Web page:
Donald Trump Criticizes Rep. Mitt Romney, Calls Him “small-business guy” - Starting A Business Today
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Donald Trump Criticizes Rep. Mitt Romney, Calls Him “small-business guy”

Donald Trump, photo by Gage Skidmore

WASHINGTON – American business mogul and likely presidential hopeful, Donald Trump, has made headlines numerous times over the last few weeks after publically lashing out at political heads, including both President Bush and President Obama.

In the latest outburst, Mr. Trump criticized Rep. Mitt Romney during an interview on the CNN show “State of the Union” that aired earlier today.

After being asked by the CNN reporter Candy Crowley why Trump is preferable to Mitt Romney for Republicans, Trump characterized Romney as “a small-business guy,” going on to say, “I’m much bigger than this man and have a much, much bigger net worth. I mean my net worth is many, many, many times Mitt Romney,” when asked who was a better businessman.

During the interview, Trump suggested Romney’s business career wasn’t as successful to Trump’s, inferring Romney simply worked at more companies rather than creating them. Trump went on to say, “[Romney would] buy companies, hed close companies, hed get rid of the jobs,”

Although Trump has yet to publically disclose just how big his firm really is since it is privately held, Trump said during the CNN interview, “If and when I announce…you will see how big my company is, because its much bigger and much more powerful…than anyone really knows…youre going to see how strong it is. Its a big, strong company that I built.

The former Massachusetts governor co-founded Bain Capital, a private equity venture capital fund, which is now one of the biggest investment funds in the U.S.

In 1986, Romney helped kick-start the office supplies company, Staples Inc., with rounds of investment, earning a significant return in the process given the success of the firm.

Although Romney took actions to maximize shareholder wealth (a key objective of every business) as a partner at the private equity firm, leveraged buyouts did result in lost American jobs.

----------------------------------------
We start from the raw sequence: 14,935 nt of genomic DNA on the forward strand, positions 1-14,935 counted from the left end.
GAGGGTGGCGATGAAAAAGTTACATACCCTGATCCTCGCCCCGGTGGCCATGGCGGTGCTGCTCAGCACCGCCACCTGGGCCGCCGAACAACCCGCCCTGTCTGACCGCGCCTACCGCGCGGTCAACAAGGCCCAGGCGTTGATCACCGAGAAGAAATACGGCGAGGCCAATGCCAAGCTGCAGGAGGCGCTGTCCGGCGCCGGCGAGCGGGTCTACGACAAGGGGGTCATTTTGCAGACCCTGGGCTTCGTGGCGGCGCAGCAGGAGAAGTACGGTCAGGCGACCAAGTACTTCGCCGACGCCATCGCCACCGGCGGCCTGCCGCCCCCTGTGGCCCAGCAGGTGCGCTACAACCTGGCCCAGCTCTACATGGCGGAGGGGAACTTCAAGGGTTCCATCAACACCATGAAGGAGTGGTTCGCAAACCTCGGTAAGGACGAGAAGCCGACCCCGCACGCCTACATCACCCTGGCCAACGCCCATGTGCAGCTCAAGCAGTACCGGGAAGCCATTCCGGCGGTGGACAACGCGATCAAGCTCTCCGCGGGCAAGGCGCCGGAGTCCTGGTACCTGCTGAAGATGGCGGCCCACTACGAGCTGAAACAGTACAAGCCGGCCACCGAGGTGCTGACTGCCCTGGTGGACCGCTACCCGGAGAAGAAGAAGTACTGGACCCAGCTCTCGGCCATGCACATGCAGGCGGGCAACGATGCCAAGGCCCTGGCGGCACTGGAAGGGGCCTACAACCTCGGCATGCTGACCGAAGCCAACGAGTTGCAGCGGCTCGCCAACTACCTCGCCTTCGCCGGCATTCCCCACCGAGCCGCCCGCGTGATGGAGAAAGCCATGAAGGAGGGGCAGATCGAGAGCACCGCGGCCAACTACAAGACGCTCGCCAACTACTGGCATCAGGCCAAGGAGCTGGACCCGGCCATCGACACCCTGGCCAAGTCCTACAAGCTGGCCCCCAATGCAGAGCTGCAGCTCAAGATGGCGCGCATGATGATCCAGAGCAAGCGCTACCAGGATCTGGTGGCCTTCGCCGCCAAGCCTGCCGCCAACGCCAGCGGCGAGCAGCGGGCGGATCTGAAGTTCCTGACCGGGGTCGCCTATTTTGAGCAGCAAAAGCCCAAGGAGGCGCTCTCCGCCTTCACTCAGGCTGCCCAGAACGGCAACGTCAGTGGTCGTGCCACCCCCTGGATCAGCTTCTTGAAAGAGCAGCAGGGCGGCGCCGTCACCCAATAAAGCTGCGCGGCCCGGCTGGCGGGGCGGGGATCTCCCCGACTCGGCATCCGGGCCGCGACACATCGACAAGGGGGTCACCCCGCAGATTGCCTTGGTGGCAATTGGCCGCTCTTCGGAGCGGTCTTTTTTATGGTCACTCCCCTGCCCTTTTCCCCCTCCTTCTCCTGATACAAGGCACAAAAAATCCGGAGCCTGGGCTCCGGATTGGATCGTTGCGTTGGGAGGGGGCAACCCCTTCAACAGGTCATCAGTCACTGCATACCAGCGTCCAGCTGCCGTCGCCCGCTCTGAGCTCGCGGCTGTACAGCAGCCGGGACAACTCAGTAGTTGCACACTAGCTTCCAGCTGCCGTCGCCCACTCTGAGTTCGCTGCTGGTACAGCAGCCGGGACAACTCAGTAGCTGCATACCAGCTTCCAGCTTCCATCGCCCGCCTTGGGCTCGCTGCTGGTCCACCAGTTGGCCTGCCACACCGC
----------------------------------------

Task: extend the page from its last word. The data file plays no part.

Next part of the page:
Romney’s business expertise is widely credit for turning around a number of firms, including Bain & Company, which was facing financial distress at the time Romney was appointed CEO in 1991.

Although it could be true Trump’s aggregate net worth is in fact “many times” more than that of Romney’s, it is not reasonable to conclude that variable alone indicates any superior ability to achieve business performance. One could even argue Romney’s diversified financial and business experience is even more of an asset to the American people compared to Trump’s experience, which is largely in real estate.

To be fair, Trump’s business career hasn’t been purely fruitful.

In spring 2009, Trump Entertainment Resorts Inc. filed for Chapter 11 bankruptcy protection for the third time, but Trump quit prior to the filing.

In late 2008, Deutsche Bank filed a massive $40-million lawsuit in a Manhattan court against Trump alleging the business magnet guaranteed a business loan.

In 2010, the CBC investigated Trump partner Robert Kiyosaki for unethical business practices surrounding get rich seminars that were nothing more than sales pitches to other expensive seminars that would cost upwards of $45,000.

Trump most recently topped headlines when he reignited the “birther movement” surrounding claims Obama was not actually born in the United States (despite confirming evidence), going as far as calling Obama’s presidency possibly the biggest scam in U.S. history. In a recent speech, Trump said Obama is simply a “good campaigner and a horrible president,”

Trump said he would prefer not to run for president, but would do so for the best interest of America.

Trump said he would announce whether he will run for president in about two months time.

We contacted the Romney camp for a comment, but have yet to receive a reply.

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